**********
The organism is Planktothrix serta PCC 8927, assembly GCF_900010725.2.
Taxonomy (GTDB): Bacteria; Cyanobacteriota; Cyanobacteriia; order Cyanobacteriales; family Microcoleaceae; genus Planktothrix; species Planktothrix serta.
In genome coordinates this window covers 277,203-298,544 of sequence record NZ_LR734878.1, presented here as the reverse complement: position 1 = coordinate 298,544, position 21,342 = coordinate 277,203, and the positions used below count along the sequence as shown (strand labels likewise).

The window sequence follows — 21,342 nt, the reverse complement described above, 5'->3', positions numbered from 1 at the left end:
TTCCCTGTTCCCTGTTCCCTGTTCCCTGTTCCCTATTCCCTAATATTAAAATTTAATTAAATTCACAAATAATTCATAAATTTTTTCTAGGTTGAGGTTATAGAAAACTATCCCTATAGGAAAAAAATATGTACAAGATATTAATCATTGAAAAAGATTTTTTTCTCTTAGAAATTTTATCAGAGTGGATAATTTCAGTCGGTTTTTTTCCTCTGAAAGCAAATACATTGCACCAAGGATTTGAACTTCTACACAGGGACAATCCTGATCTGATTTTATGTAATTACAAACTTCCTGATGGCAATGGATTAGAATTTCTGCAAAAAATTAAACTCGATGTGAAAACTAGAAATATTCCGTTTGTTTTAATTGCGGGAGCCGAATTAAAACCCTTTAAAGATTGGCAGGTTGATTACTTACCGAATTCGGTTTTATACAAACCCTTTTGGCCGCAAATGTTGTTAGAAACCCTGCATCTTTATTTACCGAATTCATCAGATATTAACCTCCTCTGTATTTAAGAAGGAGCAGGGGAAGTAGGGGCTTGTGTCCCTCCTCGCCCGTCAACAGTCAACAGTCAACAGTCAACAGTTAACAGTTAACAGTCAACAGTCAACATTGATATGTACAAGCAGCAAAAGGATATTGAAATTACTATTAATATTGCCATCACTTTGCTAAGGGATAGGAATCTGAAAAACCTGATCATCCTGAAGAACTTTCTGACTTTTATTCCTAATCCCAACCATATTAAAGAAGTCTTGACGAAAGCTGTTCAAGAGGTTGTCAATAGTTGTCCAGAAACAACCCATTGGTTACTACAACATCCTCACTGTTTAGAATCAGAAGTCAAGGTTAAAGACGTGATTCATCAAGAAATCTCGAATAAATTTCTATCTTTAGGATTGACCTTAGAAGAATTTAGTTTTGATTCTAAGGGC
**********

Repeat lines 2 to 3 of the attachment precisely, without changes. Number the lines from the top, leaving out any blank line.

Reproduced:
Taxonomy (GTDB): Bacteria; Cyanobacteriota; Cyanobacteriia; order Cyanobacteriales; family Microcoleaceae; genus Planktothrix; species Planktothrix serta.
In genome coordinates this window covers 277,203-298,544 of sequence record NZ_LR734878.1, presented here as the reverse complement: position 1 = coordinate 298,544, position 21,342 = coordinate 277,203, and the positions used below count along the sequence as shown (strand labels likewise).